I found this funny and fascinating article regarding unusual headstones. Here are the top five. Visit the article to see the rest.
A grave marker is how people will remember you long after everyone you know has passed, so you'd better make it good. When done well, it can provide a sense of one's style in life. The epitaph should be pithy, the shape and style memorable. You could go for the classic granite slab, or, like these deceased, opt for something a little more memorable.
To bury oneself under a headstone in the shape of a shark, say, or a palace-sized tomb carved out of a giant boulder, you'd have to be a little extraordinary. Often the stories that accompany these tombstones are larger than life. And death too, for that matter.
1. John Paul Jones' Crypt
John Paul Jones Crypt
The crypt of John Paul Jones on display at the United States Naval Academy. (Photo: Kevin H. Tierney/US Navy/Public Domain) Jones rests in a extravagant sarcophagus below the chapel of the United States Naval Academy. The incredible coffin is covered in sculpted barnacles and is held up by bronze dolphins. The whole thing is sculpted out of a black and white marble that makes it look as though it has been weathered by untold ages beneath the waves—not so far from the truth.
2. Davis Memorial
The Davis Memorial.
The Davises were a simple but highly successful Kansas farming family. When Sarah Davis passed way in 1930 her burial site was marked with a simple headstone that reflected the quiet life she and her husband had led, despite the vast wealth they had accrued. But soon after Sarah had been placed in the ground, John had her stone removed and replaced with a marble statue, which was just the beginning. Over the next decade John installed 11 total marble or granite statues, many of which depicted Sarah as a young woman, an old woman, and even as an angel. There was also a statue of John resting in comfortable armchair next to an identical, empty armchair. All of these are arranged in a haphazard manner, facing in all different directions.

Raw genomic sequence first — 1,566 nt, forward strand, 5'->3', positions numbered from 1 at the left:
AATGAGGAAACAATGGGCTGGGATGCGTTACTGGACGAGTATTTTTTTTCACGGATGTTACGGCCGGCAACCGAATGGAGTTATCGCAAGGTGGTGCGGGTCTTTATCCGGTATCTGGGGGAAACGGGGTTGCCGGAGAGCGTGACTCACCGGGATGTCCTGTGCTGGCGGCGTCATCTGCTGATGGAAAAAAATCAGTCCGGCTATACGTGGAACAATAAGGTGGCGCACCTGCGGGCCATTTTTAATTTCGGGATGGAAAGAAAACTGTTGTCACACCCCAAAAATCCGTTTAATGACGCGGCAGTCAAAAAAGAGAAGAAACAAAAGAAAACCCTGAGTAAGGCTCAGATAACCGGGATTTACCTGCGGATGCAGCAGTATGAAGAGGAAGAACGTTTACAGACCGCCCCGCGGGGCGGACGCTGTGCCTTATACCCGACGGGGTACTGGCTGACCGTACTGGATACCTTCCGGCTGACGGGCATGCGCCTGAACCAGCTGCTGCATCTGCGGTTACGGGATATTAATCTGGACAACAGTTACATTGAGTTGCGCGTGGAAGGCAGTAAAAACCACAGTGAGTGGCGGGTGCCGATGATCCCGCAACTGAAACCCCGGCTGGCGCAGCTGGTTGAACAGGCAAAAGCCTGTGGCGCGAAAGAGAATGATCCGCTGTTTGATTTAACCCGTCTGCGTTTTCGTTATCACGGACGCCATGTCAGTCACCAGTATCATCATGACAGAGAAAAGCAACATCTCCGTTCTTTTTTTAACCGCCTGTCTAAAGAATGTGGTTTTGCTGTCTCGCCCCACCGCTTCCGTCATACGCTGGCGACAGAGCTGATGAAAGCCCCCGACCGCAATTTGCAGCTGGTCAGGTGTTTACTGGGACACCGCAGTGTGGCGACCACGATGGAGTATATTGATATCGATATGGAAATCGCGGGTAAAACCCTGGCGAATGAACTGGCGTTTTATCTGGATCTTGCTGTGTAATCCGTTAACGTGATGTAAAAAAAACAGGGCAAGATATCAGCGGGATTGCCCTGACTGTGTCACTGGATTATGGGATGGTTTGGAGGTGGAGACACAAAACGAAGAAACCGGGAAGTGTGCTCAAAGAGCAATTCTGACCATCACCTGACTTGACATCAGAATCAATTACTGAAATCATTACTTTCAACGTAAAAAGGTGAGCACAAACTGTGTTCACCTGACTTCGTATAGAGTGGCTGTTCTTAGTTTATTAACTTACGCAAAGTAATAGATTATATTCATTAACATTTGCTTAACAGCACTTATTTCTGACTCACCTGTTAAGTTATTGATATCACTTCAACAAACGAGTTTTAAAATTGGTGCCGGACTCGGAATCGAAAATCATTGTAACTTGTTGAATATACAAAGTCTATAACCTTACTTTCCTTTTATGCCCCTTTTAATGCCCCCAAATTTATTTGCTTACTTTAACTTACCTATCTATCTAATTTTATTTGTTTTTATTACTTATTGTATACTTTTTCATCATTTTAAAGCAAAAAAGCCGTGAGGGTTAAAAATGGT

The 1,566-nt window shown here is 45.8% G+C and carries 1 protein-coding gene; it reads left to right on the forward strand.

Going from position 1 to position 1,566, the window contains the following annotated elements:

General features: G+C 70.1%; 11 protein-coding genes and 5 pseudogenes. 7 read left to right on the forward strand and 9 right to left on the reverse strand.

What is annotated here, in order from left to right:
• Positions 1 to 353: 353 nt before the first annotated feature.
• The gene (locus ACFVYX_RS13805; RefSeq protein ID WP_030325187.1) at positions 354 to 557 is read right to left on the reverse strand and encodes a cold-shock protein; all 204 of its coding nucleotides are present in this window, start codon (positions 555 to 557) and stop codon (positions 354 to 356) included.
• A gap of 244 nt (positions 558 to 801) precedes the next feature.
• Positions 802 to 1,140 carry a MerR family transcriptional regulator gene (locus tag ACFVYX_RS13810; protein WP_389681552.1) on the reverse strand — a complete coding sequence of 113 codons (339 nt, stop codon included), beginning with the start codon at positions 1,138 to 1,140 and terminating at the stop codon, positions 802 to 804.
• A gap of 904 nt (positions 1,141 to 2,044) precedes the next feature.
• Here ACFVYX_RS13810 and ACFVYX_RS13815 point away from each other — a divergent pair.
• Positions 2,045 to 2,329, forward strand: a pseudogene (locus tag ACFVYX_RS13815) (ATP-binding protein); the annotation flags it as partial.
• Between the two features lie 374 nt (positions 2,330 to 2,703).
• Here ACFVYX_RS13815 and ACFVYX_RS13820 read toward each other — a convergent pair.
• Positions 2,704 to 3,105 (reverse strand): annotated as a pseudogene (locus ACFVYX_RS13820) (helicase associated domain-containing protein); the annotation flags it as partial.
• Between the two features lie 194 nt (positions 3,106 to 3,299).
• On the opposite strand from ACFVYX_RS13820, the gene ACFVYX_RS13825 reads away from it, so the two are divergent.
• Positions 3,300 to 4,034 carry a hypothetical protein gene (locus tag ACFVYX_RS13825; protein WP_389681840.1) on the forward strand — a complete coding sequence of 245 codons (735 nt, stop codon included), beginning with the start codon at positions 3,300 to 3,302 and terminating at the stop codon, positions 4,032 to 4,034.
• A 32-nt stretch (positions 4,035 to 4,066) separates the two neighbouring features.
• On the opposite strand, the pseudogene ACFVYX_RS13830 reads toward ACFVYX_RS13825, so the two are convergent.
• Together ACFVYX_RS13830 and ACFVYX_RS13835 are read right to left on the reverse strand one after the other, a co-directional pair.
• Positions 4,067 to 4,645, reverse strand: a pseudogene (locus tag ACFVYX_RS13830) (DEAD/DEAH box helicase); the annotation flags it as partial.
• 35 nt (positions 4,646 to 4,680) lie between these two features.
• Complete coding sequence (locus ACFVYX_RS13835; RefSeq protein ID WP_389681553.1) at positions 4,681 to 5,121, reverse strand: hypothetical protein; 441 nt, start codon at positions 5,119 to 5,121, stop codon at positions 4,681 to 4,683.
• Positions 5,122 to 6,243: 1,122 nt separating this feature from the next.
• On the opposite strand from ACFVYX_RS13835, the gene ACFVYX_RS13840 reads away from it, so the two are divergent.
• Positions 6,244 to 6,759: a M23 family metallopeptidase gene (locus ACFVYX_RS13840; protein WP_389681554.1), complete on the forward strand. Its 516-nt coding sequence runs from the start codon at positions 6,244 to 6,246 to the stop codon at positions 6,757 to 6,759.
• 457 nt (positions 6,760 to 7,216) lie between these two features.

The cost of the memorial became astronomical, which upset a great number of Hiawathans suffering under the poverty of the Great Depression in a small town that did not even have a hospital. Many believed that John was simply trying to squander his fortune so that Sarah's family, who had always hated the man, could not touch it. Still others believed that he was simply an eccentric with a permanently broken heart.
3. Jules Verne's Tomb
Jules Verne's tomb.
It's fitting that Jules Verne, father of science fiction, would have a dark, otherworldly gravestone. Two years after his death a sculpture entitled “Vers l'Immortalité et l'Eternelle Jeunesse” (“Towards Immortality and Eternal Youth”) was erected atop his marker. Designed by sculptor Albert Roze, and using the actual death mask of the writer, the statue depicts the shrouded figure of Jules Verne breaking his own tombstone and emerging from the grave.
4. Jesus in Cowboy Boots
Willet Babcock's grave
Willet Babcock was a furniture and casket maker by trade, and ended up in Paris, Texas where his factory and downtown store put him squarely in the center of respected Parisians. Before he died, in 1881, he ordered himself an impressive memorial from a master-stonecutter, a German immigrant named Gustave Klein, who carved some of the more ornate markers at Evergreen. Along with some typical memorial elements—carved wreaths, a cross, an angelic figure in robes—Babcock gave his final presentation to the world a little Texas twang. Jesus is sporting cowboy boots.
There is debate about whether it really is Jesus. Some say the face is too feminine (there is no beard) and he (she?) appears to be leaning on the cross rather than carrying it. But whoever the angel in robes was intended to represent, the memorial has long since been dubbed “Jesus in Cowboy Boots.”
5. Lycian Rock Tombs
The Ancient Lycians believed that their dead were carried to the afterlife by angels from the heavens. To facilitate this ascent they placed their honored dead in geographically high places, like this cliffside. The tombs, many of which date back to the 4th century, are guarded by massive entryways adorned with tall Romanesque columns and intricate reliefs. The oldest tombs are often no more than unremarked holes dug into the rock. Despite the external grandeur, the interior of the tombs are spare chambers cut into the rock with a simple monolith inside to display the body. The rooms are otherwise empty from hundreds of years of looting.